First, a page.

Gambling has changed. Gone are the days where you had to make a trip to the bookies to place a bet, and you no longer need to frequent a casino in the city centre if you fancy trying your hand at blackjack or poker.
Instead, gambling has now become a past-time that’s increased in availability, accessibility and popularity, and that’s all due to the rise of technology and the use of internet-ready smartphones. Online gambling is available at any time of the day or night, any time of the week. And, just as significantly, it’s available from anywhere in the world.
Slot machine games are available through mobile phones, laptops and tablets, and other forms of gambling such as the lottery, online bingo and even casino-related games can all be done behind a screen too. http://
First, gambling terminology has crept into our conversations, particularly when we’re discussing sports. And while it’s not unusual (or concerning) to hear an adult using gambling terminology when discussing the football or the tennis, it is more worrying to hear children using words like ‘odds’, ‘overs’ and ‘the line’ when referring to the games they’re watching.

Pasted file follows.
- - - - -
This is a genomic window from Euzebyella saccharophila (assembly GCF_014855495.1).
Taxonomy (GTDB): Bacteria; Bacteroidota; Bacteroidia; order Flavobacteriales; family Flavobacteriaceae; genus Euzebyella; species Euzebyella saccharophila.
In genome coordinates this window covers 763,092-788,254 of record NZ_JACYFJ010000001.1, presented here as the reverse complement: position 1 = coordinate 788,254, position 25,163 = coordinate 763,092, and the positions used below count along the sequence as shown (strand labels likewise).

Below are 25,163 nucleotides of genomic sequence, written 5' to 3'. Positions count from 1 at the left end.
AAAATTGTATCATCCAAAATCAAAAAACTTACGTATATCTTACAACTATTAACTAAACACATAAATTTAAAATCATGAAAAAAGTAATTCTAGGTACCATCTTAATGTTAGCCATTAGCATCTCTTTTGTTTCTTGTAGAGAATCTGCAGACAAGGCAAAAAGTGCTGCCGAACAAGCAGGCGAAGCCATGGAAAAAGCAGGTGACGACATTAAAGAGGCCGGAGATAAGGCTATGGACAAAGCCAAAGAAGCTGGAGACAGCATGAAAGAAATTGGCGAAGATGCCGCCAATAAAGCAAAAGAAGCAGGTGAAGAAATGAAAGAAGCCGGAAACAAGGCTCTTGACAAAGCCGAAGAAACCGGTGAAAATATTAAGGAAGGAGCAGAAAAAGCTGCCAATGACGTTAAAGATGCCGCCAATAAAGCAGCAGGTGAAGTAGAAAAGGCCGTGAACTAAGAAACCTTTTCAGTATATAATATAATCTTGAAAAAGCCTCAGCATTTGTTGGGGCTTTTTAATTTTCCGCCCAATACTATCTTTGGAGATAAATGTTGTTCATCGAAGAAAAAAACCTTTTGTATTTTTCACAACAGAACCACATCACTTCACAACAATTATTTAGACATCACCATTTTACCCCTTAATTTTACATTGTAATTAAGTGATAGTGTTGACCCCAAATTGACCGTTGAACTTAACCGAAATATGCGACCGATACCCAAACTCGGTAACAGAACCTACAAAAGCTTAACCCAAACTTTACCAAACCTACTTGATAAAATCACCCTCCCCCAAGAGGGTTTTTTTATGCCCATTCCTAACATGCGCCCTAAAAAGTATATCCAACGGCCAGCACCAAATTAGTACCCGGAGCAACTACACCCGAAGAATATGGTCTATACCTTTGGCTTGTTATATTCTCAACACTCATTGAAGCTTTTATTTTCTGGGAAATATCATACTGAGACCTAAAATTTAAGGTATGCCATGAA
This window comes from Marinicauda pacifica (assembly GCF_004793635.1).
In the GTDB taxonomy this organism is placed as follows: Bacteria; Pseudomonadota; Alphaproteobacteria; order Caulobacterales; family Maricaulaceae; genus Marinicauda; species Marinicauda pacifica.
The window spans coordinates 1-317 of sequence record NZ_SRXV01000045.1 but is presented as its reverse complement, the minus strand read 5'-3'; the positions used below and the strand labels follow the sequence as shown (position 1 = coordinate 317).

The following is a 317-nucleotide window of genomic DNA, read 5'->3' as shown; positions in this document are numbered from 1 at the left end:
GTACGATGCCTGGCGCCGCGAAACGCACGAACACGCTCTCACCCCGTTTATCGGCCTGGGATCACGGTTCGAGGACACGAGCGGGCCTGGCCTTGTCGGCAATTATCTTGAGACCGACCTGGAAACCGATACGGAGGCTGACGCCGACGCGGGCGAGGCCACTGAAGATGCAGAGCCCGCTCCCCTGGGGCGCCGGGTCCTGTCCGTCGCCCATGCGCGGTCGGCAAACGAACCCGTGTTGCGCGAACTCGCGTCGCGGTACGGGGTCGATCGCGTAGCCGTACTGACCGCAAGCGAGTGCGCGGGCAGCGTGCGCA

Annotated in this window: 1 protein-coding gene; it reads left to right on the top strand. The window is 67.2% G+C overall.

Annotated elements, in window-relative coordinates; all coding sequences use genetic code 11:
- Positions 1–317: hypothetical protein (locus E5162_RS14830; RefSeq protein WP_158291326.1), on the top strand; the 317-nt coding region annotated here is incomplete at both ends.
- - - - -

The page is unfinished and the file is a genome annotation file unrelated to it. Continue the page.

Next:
In fact, Australia’s federal government noticed this was happening, and held an inquiry into gambling advertising in 2013. Ultimately, it led to a ban on live odds during television sports broadcasts, and parents have since been encouraged to talk to children about the love of the game’ and ‘the best players’ in a bid to emphasise the difference between sports and sports betting.
Ease of access
Second, sports betting has made it easier than ever to gamble, and on many more things than previously possible. Years ago you had to travel to a building specifically designated, equipped and licensed for gambling, but now that sports betting has become possible on smart phones, many more of us are trying their hand at this form of gambling than we would if we had to place a bet in person. Participants can bet on the team they think will win, the number of goals that will be scored, the first and last person to score a goal, and even whether or not there’ll be a penalty in the first five minutes of the match, for example.
Third, sports have changed the face of gambling by dramatically increasing the value of the gambling industry. Estimates by sports data analysts such as Sportradar estimate that the sports betting industry is worth anywhere between £435 billion to £625 billion a year – a huge amount of money! And, more interesting is that 70% of that trade is thought to derive from betting on football.
And finally, sports have changed the world of gambling by simply being more available to people in their homes. Satellite televisions channels and the increased visibility of live sports games around the world have increased interest in sports gambling, as well as opportunities to gamble in real-time while matches unfold.